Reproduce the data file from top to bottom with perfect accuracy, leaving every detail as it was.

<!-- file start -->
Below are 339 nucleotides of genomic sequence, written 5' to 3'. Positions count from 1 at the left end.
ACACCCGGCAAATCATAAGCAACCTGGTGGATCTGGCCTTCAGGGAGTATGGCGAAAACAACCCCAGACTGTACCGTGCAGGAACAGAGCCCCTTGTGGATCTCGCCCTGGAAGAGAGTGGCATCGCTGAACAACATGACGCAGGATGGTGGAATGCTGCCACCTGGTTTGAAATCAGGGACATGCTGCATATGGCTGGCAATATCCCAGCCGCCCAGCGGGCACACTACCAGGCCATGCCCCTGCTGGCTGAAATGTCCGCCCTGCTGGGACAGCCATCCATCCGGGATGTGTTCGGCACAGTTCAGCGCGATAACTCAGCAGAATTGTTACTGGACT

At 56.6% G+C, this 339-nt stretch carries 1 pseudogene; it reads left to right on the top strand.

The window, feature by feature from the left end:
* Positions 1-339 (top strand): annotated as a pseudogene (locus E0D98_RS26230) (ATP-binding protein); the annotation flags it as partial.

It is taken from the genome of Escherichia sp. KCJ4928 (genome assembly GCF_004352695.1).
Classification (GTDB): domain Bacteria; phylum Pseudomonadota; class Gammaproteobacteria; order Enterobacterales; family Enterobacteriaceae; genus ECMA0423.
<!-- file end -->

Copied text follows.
Below are 339 nucleotides of genomic sequence, written 5' to 3'. Positions count from 1 at the left end.
ACACCCGGCAAATCATAAGCAACCTGGTGGATCTGGCCTTCAGGGAGTATGGCGAAAACAACCCCAGACTGTACCGTGCAGGAACAGAGCCCCTTGTGGATCTCGCCCTGGAAGAGAGTGGCATCGCTGAACAACATGACGCAGGATGGTGGAATGCTGCCACCTGGTTTGAAATCAGGGACATGCTGCATATGGCTGGCAATATCCCAGCCGCCCAGCGGGCACACTACCAGGCCATGCCCCTGCTGGCTGAAATGTCCGCCCTGCTGGGACAGCCATCCATCCGGGATGTGTTCGGCACAGTTCAGCGCGATAACTCAGCAGAATTGTTACTGGACT

At 56.6% G+C, this 339-nt stretch carries 1 pseudogene; it reads left to right on the top strand.

The window, feature by feature from the left end:
* Positions 1-339 (top strand): annotated as a pseudogene (locus E0D98_RS26230) (ATP-binding protein); the annotation flags it as partial.

It is taken from the genome of Escherichia sp. KCJ4928 (genome assembly GCF_004352695.1).
Classification (GTDB): domain Bacteria; phylum Pseudomonadota; class Gammaproteobacteria; order Enterobacterales; family Enterobacteriaceae; genus ECMA0423.